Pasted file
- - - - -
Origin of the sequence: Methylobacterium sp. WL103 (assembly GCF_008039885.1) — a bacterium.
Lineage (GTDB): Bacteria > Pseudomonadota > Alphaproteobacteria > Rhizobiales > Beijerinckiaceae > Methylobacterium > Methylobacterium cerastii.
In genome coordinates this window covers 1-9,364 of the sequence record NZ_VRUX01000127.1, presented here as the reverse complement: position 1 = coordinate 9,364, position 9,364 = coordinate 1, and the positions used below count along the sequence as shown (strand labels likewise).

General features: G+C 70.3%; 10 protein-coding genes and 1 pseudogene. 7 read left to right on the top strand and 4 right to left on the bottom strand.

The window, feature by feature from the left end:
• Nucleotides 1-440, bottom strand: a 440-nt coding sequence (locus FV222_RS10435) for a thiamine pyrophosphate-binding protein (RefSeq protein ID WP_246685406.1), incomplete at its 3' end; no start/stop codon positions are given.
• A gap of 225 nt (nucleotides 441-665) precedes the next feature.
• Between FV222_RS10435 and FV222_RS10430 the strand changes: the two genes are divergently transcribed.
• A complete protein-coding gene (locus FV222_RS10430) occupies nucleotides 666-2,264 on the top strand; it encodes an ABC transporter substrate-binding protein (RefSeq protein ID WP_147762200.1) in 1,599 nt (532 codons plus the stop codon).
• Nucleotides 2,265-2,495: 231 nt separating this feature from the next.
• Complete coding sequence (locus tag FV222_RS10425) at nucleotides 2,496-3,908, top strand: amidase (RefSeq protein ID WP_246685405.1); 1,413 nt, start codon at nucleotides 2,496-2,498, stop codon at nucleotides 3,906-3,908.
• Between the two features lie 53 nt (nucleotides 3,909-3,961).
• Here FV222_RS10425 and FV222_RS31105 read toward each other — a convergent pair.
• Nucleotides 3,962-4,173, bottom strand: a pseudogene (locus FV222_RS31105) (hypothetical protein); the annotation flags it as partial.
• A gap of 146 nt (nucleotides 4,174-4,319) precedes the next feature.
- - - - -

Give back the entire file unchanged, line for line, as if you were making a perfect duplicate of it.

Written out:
Origin of the sequence: Methylobacterium sp. WL103 (assembly GCF_008039885.1) — a bacterium.
Lineage (GTDB): Bacteria > Pseudomonadota > Alphaproteobacteria > Rhizobiales > Beijerinckiaceae > Methylobacterium > Methylobacterium cerastii.
In genome coordinates this window covers 1-9,364 of the sequence record NZ_VRUX01000127.1, presented here as the reverse complement: position 1 = coordinate 9,364, position 9,364 = coordinate 1, and the positions used below count along the sequence as shown (strand labels likewise).

General features: G+C 70.3%; 10 protein-coding genes and 1 pseudogene. 7 read left to right on the top strand and 4 right to left on the bottom strand.

The window, feature by feature from the left end:
• Nucleotides 1-440, bottom strand: a 440-nt coding sequence (locus FV222_RS10435) for a thiamine pyrophosphate-binding protein (RefSeq protein ID WP_246685406.1), incomplete at its 3' end; no start/stop codon positions are given.
• A gap of 225 nt (nucleotides 441-665) precedes the next feature.
• Between FV222_RS10435 and FV222_RS10430 the strand changes: the two genes are divergently transcribed.
• A complete protein-coding gene (locus FV222_RS10430) occupies nucleotides 666-2,264 on the top strand; it encodes an ABC transporter substrate-binding protein (RefSeq protein ID WP_147762200.1) in 1,599 nt (532 codons plus the stop codon).
• Nucleotides 2,265-2,495: 231 nt separating this feature from the next.
• Complete coding sequence (locus tag FV222_RS10425) at nucleotides 2,496-3,908, top strand: amidase (RefSeq protein ID WP_246685405.1); 1,413 nt, start codon at nucleotides 2,496-2,498, stop codon at nucleotides 3,906-3,908.
• Between the two features lie 53 nt (nucleotides 3,909-3,961).
• Here FV222_RS10425 and FV222_RS31105 read toward each other — a convergent pair.
• Nucleotides 3,962-4,173, bottom strand: a pseudogene (locus FV222_RS31105) (hypothetical protein); the annotation flags it as partial.
• A gap of 146 nt (nucleotides 4,174-4,319) precedes the next feature.